January 21, 2017

A Sneak Peek at PBS' "Mercy Street" Season 2

PBS’ original drama Mercy Street returns for Season 2 this Sunday, January 22, at 8 p.m. ET. Its first season is the highest rated drama for the year to date on PBS, after Masterpiece's Downton Abbey. For those who are new to the show, Mercy Street takes place in 1862 in Alexandria, Virginia. Governed under martial law, it was the longest Union-occupied city of the Civil War.

Viewers of the show gain insight into what it was like to live in Alexandria through the intersection of lives at the Mansion House. Once an upscale hotel owned by the Green family, the house had been converted into a hospital for Union soldiers. From the staunch Unionist nurse Mary Phinney, to the fiercely Southern Green daughters, to a doctor bound not to a side but to the sick, and to the experiences of contraband and enslaved people, Season 1 laid the foundation for the complicated allegiances for those living in Alexandria during the Civil War.

So what can viewers expect in the coming season of this Civil War drama? We've got the scoop, thanks to a recent private screening and Q&A at the Alexandria Film Festival with executive producer and co-creator Lisa Wolfinger and historical consultant Audrey Davis of the Alexandria Black History Museum.

What sort of themes will Season 2 explore?

There will be some weighty themes this season: survival, love, maintaining humanity in a world that’s gone mad.

The contraband story will be center stage. We are introducing Charlotte Jenkins, who is based on an abolitionist who was contraband herself. Viewers will get to see more of Samuel Diggs, too. He has a strong storyline this season.

Season 1 filmed in historic locations in Richmond and Petersburg, Virginia. What new historic sites will we see in Season 2?

There will be quite a few battle scenes in Season 2. We wanted to film in or at least near real places and real battlefields.

Fortunately, we were able to film on the sites of actual battlefields. Civil War buffs should recognize Cedar Mountain (Culpeper County, Virginia), Second Manassas (Prince William County, Virginia), and Antietam (Washington County, Maryland). All of these battles occurred in 1862.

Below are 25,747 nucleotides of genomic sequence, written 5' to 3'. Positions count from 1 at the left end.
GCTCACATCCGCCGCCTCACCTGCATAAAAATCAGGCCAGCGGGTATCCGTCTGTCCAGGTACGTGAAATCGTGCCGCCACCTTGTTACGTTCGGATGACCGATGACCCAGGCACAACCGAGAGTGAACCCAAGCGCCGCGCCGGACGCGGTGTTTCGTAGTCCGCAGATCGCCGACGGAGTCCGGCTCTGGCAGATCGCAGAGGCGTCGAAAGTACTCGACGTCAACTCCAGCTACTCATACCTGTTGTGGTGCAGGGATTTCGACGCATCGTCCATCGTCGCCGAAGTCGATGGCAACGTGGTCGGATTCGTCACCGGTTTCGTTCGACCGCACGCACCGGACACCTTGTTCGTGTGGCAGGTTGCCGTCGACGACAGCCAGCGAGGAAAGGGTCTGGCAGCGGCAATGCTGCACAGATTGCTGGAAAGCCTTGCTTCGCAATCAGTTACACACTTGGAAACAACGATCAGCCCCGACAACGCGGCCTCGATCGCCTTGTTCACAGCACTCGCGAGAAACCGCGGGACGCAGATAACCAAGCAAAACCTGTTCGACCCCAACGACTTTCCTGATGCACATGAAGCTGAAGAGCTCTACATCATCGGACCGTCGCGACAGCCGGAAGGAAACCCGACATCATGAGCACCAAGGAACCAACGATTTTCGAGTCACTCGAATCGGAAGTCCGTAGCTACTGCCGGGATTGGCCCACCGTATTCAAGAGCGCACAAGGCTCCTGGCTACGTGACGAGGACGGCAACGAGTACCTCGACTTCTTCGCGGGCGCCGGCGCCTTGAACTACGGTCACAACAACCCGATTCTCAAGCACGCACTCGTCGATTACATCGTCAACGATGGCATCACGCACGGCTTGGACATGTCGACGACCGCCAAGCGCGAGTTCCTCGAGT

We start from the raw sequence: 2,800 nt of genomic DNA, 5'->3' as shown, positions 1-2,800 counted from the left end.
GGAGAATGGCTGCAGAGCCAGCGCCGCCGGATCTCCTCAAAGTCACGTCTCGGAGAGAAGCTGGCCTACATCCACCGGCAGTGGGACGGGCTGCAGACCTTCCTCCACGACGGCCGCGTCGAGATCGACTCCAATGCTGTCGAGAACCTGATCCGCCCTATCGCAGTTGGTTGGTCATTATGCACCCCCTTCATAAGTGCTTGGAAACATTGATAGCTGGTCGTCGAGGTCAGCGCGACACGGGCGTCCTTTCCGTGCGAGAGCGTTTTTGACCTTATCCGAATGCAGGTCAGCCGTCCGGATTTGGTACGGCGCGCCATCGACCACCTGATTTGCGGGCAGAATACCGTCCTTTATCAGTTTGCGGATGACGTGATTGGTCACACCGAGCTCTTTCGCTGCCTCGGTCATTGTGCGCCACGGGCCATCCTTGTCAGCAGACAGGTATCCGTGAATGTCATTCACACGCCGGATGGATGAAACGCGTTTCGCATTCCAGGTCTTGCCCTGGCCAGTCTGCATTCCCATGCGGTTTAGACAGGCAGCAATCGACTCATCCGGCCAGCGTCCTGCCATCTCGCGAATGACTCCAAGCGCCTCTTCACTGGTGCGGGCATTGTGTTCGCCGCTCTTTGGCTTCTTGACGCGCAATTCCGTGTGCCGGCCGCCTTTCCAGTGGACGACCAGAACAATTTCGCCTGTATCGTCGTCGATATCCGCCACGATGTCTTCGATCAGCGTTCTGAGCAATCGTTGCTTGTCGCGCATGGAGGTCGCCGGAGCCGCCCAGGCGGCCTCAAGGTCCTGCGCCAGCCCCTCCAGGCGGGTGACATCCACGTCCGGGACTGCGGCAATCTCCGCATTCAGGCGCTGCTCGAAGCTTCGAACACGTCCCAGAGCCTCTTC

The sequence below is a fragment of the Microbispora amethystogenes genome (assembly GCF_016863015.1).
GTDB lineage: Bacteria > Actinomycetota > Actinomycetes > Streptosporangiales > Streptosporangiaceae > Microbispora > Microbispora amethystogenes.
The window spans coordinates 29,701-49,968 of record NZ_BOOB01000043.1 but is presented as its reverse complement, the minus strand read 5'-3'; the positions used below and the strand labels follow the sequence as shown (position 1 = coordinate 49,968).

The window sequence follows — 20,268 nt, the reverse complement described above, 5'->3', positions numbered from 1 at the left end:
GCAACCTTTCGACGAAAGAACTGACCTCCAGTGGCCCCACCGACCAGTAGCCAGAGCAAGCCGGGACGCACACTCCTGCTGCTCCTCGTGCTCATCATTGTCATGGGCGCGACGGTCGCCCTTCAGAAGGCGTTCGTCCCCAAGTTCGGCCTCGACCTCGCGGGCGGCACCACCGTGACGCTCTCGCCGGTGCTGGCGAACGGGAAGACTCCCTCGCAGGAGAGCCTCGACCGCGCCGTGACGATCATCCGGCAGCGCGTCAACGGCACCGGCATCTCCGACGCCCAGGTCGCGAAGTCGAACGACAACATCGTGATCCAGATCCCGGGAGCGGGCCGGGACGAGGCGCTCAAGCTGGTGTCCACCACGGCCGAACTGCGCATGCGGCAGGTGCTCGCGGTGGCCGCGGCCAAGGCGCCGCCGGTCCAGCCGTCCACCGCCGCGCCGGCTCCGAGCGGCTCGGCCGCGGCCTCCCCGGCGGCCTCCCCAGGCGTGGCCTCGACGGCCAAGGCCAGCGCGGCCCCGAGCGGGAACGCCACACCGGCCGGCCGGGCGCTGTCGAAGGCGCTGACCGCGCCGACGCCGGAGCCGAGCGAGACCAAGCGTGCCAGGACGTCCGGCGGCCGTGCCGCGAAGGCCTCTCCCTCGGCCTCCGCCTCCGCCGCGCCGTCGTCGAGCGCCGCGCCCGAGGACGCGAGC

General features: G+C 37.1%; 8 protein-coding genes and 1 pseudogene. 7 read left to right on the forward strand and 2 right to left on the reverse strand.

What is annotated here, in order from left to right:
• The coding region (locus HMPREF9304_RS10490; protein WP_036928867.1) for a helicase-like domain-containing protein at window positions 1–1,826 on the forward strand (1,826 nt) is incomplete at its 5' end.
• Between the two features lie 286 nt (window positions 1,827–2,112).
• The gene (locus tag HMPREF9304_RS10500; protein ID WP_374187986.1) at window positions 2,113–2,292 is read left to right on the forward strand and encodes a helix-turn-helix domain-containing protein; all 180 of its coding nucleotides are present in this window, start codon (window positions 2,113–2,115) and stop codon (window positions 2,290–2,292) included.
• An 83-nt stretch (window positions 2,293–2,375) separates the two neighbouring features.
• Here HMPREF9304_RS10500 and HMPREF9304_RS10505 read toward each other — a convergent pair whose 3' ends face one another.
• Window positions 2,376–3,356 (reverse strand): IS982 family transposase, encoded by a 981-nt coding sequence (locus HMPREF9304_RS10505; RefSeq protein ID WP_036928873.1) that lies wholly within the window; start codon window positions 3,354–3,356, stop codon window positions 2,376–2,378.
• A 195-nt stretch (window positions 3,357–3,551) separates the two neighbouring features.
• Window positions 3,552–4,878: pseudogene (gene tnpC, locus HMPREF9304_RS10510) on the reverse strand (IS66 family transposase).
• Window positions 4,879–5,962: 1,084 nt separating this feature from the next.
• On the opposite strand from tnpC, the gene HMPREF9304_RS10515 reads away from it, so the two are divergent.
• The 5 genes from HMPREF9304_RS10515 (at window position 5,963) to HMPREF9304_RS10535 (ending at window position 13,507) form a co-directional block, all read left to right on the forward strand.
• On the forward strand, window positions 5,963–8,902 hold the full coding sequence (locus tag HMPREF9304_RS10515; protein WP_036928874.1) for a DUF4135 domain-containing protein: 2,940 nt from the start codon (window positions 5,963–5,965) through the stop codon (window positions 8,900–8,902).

The army camp scenes in season 2 of Mercy Street is filmed on Berkeley Plantation's 1,000 acres

photo by: Rob Shenk/Flickr/CC BY SA 2.0

Berkeley Plantation in Virginia.

What other historic sites should we look for in Season 2?

We filmed at two historic plantations in Virginia, Berkeley and Tuckahoe. Berkeley Plantation has approximately 1,000 acres of land. We didn’t film any scenes at the house, but the surrounding land will be the set for the army camp. [Ed. note: Cool historic fact: A Union soldier wrote “Taps” while camping at Berkeley Plantation in 1862.]

Tuckahoe Plantation, where Thomas Jefferson spent his early years, serves as Dr. Foster’s family plantation in Maryland. Exterior and interior shots of the Foster house are of Tuckahoe.

Can you share any little-known facts about the set of Mercy Street?

The kitchen set was actually built in an abandoned hospital. The facade of the hospital in Mercy Street was built in Petersburg, where much of the series is filmed.

Where can we find out more about the history and historic sites behind PBS’ Mercy Street?

Visit Alexandria offers guided tours inspired by Mercy Street. In addition to the tours from last year, there are 40 more options to choose from. No matter what tours you go with, you will undoubtedly learn about Alexandria during the Civil War, the history of the real Green family, and the relationship between Alexandria and urban slavery leading up to the Civil War. You can also do a self-guided tour and visit the sites on your own time.

Don't forget to tune in to your local PBS station on Sunday, January 22, 2017 at 8 p.m. ET for the season 2 premiere of Mercy Street.

Meghan White is a historic preservationist and an editorial assistant for Preservation magazine. She has a penchant for historic stables, absorbing stories of the past, and one day rehabilitating a Charleston single house.

mwhite@savingplaces.org

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